(Warning: this post is even more wonkish than my normal wonk-fests)
I return from my trip in Europe to find out that the Mayans were wrong. The world will end four months earlier than they predicted, on this very August 2nd.
I really have no idea how this standoff will play out. But I can put myself in the shoes of various political actors, and then imagine what I would do if I was actually trying to rationally further the goal of that actor. For the thought experiment, I’ll pretend I’m a temporary dictator, then Obama, then Speaker Boehner.
If I was Cincinnatus …
After many sleepless nights without any hope of compromise, Congress and the President summon this humble software programmer to Washington, and give him full plenary powers to permanently fix the budget problems. My mandate is to set the budget straight, but not to adjust any of the goals, values, or income redistribution policies of the government. Fixing the budget problem is not an excuse to soak the rich or to abandon the poor. Any necessary cuts must be as fair as possible to all. Here’s my plan.
First, I would fix in statute the percentage of the nation’s resources that are yearly transferred from the working young to the old. The current percentage is around 15% (social security + Medicare spending divided by Total National Income). My mandate is to not alter the overall income distribution, so I will keep that percentage for now. My only long term change will be to add an automatic adjustment based on the dependency ratio that could raise the tax to a maximum of 20% (1).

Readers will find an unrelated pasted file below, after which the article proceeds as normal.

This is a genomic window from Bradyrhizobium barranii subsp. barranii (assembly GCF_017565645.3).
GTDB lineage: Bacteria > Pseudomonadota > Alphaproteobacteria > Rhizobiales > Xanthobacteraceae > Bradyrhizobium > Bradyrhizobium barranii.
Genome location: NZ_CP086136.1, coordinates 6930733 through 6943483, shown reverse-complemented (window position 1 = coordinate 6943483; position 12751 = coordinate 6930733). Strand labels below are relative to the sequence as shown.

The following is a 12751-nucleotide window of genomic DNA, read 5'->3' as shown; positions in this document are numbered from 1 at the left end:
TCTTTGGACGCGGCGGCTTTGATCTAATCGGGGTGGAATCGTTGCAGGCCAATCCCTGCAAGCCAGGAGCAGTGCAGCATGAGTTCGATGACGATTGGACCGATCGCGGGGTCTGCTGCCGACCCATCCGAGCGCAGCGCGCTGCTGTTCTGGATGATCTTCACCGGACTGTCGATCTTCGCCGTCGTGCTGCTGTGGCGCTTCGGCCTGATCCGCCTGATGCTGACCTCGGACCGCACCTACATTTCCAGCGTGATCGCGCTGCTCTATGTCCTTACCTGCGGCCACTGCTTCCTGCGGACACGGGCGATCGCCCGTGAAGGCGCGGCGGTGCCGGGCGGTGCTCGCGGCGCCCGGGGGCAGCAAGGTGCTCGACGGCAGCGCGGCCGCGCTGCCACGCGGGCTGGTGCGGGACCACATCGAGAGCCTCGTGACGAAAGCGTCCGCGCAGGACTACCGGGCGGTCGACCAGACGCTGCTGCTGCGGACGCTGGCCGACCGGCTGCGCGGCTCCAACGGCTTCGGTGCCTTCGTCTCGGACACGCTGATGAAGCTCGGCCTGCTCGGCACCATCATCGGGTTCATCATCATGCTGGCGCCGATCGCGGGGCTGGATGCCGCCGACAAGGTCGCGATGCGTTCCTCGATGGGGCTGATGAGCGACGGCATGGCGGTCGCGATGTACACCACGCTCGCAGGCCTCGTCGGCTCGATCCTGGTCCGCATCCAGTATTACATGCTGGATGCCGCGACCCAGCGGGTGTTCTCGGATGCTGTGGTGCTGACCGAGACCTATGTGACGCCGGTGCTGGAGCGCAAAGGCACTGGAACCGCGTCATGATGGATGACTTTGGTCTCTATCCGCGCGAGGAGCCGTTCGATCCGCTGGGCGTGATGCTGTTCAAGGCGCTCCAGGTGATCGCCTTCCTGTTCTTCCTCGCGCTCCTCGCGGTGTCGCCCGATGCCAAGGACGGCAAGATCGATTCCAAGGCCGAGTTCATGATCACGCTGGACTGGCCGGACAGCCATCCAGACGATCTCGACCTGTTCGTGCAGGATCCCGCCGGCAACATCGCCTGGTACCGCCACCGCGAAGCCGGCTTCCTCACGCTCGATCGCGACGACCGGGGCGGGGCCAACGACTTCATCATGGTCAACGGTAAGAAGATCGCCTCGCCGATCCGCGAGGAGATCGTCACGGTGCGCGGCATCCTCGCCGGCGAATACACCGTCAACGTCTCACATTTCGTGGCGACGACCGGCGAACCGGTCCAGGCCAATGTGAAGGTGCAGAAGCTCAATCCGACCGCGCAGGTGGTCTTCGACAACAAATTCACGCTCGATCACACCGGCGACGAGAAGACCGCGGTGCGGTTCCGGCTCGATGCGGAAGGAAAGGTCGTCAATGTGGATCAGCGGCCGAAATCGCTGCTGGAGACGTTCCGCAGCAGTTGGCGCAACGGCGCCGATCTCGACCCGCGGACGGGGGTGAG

The total pool of money spent on social security and Medicare for a given year, would be a running average of what the tax takes in over a ten year period. If the the current year tax revenue is greater than the spending, then the excess money is destroyed. If the current year social security/Medicare tax revenue is less than the spending, the necessary money is printed. Thus the spending will be balanced in the long term (due to basing it on the ten year average tax intake), but in the short term the spending will be counter-cyclical.
The income each senior citizen receives would be a share of the total. The share for each senior is allocated based on how much income that senior citizen earned over his or her life plus the number of kids that senior citizen raised to adulthood. (2)